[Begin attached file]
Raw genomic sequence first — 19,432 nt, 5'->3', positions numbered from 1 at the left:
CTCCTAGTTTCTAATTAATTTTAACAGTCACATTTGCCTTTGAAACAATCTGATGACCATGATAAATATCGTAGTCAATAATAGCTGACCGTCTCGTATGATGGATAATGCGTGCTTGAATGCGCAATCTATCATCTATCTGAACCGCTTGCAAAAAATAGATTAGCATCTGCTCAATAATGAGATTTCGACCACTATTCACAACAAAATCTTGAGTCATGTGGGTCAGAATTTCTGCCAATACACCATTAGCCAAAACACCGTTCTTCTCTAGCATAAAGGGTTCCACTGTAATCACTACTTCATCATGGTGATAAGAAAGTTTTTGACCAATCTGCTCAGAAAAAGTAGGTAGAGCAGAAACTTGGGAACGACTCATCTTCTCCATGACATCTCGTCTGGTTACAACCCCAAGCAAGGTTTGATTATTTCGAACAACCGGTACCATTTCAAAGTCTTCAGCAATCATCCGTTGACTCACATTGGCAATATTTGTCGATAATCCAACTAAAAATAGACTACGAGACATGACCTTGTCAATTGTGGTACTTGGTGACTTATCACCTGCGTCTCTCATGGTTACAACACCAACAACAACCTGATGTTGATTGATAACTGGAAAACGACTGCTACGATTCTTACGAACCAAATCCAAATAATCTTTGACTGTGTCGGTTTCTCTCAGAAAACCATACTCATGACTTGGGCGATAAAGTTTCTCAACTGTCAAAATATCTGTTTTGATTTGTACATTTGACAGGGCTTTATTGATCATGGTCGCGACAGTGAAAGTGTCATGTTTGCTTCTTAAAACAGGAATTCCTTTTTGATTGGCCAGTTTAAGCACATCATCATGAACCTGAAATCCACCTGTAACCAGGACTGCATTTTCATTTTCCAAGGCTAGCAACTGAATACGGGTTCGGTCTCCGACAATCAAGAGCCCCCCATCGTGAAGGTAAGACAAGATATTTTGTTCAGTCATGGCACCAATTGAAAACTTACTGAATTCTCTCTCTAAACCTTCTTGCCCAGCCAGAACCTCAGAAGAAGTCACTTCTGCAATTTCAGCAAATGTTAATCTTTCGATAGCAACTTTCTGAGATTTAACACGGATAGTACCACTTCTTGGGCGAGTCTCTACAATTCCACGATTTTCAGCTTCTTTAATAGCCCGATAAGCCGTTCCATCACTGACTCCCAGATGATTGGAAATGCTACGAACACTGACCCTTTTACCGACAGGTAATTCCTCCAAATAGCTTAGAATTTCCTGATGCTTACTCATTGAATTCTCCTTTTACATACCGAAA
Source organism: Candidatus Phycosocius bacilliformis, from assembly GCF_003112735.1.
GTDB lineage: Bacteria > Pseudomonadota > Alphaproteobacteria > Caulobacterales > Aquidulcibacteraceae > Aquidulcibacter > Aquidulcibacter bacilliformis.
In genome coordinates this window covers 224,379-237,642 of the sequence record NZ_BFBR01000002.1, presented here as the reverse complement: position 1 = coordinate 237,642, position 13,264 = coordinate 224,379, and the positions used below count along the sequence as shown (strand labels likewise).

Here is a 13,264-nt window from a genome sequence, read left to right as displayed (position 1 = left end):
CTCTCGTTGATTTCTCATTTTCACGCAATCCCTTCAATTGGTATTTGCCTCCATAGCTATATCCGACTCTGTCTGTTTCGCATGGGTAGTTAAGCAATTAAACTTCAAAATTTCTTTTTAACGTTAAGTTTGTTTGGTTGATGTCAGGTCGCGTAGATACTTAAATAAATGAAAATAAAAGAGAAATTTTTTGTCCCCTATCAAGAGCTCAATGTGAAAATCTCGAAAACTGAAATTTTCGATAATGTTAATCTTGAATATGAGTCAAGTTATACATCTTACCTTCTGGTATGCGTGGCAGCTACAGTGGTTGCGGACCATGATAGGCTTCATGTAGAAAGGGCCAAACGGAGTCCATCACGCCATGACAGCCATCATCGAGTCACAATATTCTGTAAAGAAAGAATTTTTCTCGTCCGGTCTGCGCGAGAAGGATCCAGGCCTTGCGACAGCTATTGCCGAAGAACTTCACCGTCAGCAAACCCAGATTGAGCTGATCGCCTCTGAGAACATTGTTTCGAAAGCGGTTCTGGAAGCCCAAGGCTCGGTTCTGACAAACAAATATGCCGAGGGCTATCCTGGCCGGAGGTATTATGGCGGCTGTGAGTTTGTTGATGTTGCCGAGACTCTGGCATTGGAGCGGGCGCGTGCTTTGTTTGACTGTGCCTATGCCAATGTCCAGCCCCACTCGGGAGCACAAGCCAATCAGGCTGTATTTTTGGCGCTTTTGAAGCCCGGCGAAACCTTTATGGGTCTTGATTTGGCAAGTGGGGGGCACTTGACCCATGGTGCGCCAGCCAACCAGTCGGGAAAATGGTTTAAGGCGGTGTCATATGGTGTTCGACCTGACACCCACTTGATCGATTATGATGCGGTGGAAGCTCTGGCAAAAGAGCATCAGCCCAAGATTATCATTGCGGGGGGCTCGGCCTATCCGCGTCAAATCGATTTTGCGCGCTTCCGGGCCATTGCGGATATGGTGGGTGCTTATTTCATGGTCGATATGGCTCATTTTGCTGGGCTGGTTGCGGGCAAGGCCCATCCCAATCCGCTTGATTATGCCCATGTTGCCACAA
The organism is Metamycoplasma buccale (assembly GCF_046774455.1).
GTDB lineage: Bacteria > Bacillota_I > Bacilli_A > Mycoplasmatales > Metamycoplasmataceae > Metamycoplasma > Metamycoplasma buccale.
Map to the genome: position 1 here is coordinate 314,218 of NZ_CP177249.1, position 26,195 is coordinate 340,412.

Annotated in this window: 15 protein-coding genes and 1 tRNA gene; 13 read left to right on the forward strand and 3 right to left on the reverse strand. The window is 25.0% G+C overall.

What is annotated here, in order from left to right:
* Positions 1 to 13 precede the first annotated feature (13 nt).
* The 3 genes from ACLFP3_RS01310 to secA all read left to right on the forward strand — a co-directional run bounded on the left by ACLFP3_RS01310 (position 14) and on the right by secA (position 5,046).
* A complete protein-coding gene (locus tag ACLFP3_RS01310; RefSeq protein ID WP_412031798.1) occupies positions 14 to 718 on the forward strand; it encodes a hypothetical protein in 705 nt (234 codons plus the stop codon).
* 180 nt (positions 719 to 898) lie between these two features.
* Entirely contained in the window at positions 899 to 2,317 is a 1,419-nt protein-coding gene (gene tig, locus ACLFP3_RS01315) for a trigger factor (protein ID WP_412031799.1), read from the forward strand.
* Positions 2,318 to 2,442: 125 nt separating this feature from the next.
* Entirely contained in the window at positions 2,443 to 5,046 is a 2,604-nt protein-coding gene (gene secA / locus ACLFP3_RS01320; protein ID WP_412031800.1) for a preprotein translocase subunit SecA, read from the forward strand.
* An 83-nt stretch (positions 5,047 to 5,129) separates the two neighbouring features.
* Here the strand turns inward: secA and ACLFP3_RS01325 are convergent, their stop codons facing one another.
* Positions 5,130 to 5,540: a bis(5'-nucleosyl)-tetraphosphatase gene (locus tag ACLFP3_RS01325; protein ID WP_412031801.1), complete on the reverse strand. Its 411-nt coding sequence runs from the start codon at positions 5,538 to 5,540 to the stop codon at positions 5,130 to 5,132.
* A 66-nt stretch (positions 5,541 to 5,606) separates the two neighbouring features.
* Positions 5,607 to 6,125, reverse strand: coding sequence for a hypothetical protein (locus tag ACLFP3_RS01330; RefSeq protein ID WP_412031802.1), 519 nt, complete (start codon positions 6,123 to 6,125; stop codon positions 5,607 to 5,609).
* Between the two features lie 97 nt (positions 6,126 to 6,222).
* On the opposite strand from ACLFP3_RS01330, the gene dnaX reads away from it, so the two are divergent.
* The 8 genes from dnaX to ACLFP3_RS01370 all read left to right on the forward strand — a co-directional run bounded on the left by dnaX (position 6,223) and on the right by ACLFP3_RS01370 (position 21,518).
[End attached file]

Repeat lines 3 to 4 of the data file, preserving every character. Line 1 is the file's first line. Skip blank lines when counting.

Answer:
Source organism: Candidatus Phycosocius bacilliformis, from assembly GCF_003112735.1.
GTDB lineage: Bacteria > Pseudomonadota > Alphaproteobacteria > Caulobacterales > Aquidulcibacteraceae > Aquidulcibacter > Aquidulcibacter bacilliformis.